[Excerpt] The Patient Protection and Affordable Care Act (ACA; P.L. 111-148, as amended) includes many provisions that apply to health plans offered in the private health insurance market. The private market often is described as having three segments: the non-group, small-group, and large-group markets; and many of the ACA’s provisions focus specifically on the non-group and small-group insurance markets. These reforms are intended to address perceived failures in those markets, such as limited access to coverage and higher costs of coverage relative to the large-group market plans, and to provide some parity with the large-group market. For example, benefit coverage in non-group and small-group market health plans generally was perceived to be limited in comparison to benefit coverage in large-group market health plans. Thus, to provide some similarity to plans in the large-group market, the ACA requires non-group and small-group health plans to offer the essential health benefits (EHB), which is a core package of health care services.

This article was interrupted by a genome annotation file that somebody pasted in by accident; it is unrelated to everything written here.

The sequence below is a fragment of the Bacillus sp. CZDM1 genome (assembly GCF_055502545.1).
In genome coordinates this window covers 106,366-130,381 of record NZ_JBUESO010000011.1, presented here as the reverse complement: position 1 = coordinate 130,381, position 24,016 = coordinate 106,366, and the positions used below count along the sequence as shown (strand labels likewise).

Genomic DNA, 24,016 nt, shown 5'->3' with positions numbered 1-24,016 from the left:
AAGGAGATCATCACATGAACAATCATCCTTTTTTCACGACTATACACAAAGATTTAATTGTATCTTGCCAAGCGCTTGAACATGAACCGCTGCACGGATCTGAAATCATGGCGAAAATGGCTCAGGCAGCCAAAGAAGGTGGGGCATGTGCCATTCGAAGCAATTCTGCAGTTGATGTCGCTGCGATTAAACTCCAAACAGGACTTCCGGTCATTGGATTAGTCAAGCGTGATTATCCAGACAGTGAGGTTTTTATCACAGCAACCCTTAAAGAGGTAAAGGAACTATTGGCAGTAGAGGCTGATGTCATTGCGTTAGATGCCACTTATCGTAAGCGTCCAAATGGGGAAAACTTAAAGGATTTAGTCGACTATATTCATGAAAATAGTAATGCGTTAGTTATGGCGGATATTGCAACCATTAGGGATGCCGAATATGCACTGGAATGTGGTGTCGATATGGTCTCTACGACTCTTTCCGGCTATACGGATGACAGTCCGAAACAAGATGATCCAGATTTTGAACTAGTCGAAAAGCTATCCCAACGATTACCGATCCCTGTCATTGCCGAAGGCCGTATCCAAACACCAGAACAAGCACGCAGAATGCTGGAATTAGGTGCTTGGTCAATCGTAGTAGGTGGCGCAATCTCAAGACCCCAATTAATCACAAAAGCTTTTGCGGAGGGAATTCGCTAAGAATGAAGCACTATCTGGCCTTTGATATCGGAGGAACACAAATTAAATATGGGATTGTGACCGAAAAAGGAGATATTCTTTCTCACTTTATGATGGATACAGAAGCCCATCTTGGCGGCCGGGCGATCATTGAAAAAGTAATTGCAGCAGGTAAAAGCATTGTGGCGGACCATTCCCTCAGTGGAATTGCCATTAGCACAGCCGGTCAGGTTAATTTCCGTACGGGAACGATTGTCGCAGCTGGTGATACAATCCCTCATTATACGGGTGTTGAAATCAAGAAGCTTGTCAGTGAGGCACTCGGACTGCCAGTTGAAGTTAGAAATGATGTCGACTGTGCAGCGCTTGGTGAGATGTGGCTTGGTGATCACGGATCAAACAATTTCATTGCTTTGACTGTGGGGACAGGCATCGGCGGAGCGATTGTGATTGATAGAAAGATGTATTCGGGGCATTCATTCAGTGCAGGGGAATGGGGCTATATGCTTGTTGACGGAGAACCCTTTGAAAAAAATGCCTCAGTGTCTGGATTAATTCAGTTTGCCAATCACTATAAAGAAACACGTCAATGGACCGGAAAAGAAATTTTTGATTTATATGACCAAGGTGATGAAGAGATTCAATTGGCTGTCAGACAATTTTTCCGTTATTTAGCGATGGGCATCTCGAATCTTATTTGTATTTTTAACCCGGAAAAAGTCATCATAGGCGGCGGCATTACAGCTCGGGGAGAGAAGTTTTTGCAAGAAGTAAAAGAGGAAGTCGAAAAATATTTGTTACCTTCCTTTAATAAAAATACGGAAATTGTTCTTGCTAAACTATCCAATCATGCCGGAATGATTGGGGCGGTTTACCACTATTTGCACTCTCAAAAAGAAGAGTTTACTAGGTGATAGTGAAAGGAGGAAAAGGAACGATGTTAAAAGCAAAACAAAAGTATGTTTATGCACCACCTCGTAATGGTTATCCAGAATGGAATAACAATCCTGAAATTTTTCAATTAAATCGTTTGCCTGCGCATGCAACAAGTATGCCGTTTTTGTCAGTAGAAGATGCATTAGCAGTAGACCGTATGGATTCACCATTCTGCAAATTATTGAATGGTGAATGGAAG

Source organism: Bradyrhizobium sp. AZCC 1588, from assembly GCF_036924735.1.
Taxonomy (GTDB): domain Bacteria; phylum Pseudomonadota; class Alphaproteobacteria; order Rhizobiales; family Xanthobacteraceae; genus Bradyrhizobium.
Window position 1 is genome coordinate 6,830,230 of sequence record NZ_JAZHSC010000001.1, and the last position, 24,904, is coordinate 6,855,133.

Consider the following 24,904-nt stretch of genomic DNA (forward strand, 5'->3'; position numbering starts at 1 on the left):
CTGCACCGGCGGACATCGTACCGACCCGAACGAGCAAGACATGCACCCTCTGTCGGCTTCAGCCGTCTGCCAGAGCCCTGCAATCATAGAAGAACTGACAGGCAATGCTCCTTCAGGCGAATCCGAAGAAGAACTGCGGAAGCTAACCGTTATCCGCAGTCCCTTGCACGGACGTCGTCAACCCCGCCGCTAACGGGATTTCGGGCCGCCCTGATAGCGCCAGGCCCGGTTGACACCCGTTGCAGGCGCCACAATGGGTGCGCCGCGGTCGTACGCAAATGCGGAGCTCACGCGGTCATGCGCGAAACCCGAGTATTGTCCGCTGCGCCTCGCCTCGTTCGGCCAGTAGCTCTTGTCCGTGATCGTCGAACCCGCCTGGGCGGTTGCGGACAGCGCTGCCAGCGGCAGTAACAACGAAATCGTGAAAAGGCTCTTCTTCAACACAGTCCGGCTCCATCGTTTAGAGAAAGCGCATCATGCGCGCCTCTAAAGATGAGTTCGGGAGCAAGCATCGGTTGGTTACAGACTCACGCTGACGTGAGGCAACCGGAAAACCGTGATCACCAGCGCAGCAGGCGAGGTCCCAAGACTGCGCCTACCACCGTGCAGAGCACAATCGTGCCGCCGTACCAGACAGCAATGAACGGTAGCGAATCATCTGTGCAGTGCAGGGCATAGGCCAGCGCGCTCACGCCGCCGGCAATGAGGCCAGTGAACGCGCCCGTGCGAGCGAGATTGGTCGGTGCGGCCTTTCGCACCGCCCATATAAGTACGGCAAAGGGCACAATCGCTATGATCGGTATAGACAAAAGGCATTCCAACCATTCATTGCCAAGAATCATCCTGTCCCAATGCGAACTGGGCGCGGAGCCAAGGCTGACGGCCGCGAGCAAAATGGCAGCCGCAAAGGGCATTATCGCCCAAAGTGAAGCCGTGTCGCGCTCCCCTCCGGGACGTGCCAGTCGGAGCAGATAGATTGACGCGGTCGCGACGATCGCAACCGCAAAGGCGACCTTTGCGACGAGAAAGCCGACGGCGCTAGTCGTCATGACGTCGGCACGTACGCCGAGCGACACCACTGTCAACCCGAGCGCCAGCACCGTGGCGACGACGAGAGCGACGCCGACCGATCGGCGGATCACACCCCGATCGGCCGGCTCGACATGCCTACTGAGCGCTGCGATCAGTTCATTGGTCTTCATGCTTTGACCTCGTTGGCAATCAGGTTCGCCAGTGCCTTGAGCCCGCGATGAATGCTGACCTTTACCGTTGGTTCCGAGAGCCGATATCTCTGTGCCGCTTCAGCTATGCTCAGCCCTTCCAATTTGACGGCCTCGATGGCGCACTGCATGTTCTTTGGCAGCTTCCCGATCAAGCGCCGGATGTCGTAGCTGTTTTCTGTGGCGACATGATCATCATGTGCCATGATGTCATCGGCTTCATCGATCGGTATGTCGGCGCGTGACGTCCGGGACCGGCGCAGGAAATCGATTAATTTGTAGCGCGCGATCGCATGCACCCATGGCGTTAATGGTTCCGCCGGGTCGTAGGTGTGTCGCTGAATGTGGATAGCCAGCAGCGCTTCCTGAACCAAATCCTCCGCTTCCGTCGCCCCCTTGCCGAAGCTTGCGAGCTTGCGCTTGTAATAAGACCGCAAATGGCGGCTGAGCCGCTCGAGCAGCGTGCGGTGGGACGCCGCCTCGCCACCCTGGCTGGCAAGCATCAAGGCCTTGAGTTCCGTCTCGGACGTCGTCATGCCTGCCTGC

The EHB are one of the three components of the EHB package. The EHB package requires plans to (1) cover certain benefits (i.e., the essential health benefits); (2) comply with specific cost- sharing limitations; and (3) meet a certain generosity level.
This report provides an overview of the first component of the EHB package—the essential health benefits. The report examines how the EHB are defined, regulations related to the EHB, state variation in the EHB, applicability of the EHB to health plans, and how the EHB interact with other ACA provisions.